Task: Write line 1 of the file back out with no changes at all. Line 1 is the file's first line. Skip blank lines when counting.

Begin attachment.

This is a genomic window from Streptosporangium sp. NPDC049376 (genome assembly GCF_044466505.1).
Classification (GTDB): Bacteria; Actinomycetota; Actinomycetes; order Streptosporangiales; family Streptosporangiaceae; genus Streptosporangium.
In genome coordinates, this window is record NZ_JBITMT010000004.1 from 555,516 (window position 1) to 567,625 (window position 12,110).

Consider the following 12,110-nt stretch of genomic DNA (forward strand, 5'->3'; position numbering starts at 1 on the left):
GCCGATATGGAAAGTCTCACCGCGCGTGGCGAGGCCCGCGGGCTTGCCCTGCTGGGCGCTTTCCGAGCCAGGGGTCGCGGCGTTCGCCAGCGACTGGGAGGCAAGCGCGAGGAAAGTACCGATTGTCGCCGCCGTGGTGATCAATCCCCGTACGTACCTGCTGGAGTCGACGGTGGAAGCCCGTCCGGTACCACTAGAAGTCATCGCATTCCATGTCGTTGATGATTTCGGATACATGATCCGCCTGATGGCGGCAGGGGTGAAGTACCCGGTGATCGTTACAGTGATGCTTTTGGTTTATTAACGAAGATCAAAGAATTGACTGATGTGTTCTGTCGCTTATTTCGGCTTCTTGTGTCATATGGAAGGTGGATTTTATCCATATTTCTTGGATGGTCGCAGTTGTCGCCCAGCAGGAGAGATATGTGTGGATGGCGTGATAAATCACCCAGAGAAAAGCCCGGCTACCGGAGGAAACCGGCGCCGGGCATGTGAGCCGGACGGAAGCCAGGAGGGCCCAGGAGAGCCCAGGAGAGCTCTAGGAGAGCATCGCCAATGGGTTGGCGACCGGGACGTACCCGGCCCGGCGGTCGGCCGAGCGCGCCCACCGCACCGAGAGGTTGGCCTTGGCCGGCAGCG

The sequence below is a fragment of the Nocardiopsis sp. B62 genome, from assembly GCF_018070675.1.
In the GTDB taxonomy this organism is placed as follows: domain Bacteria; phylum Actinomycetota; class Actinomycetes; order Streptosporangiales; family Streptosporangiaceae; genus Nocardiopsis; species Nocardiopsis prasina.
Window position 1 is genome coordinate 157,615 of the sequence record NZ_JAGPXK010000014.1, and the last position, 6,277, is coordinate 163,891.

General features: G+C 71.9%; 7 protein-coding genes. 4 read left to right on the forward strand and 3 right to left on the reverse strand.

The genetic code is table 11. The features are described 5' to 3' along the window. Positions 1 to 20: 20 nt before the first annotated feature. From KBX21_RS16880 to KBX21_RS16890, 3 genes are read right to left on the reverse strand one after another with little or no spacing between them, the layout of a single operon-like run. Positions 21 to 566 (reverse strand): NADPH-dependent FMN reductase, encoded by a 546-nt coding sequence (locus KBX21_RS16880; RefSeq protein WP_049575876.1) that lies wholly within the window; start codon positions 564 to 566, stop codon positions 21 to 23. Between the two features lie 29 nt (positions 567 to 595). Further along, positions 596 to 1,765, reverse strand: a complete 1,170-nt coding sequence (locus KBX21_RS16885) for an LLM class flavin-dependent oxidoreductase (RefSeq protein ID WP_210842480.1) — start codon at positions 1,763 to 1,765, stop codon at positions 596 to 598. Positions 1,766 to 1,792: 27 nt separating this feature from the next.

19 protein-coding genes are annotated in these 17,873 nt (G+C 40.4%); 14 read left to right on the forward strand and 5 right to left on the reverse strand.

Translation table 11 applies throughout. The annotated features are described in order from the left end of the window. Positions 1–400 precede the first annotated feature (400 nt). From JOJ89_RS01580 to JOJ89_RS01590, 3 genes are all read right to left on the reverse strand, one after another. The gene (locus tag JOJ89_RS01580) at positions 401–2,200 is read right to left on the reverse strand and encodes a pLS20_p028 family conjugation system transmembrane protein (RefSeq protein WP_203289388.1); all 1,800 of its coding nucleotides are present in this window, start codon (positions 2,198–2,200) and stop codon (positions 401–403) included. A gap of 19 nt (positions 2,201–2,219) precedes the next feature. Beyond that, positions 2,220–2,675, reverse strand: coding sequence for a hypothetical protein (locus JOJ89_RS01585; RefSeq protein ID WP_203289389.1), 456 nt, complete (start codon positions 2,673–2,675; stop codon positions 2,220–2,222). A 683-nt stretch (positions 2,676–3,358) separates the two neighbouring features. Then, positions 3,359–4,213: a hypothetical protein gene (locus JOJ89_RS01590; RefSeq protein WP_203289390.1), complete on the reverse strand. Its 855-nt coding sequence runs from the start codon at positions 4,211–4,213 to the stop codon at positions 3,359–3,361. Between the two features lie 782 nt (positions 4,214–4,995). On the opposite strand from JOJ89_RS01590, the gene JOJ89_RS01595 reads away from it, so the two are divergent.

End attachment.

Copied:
This is a genomic window from Streptosporangium sp. NPDC049376 (genome assembly GCF_044466505.1).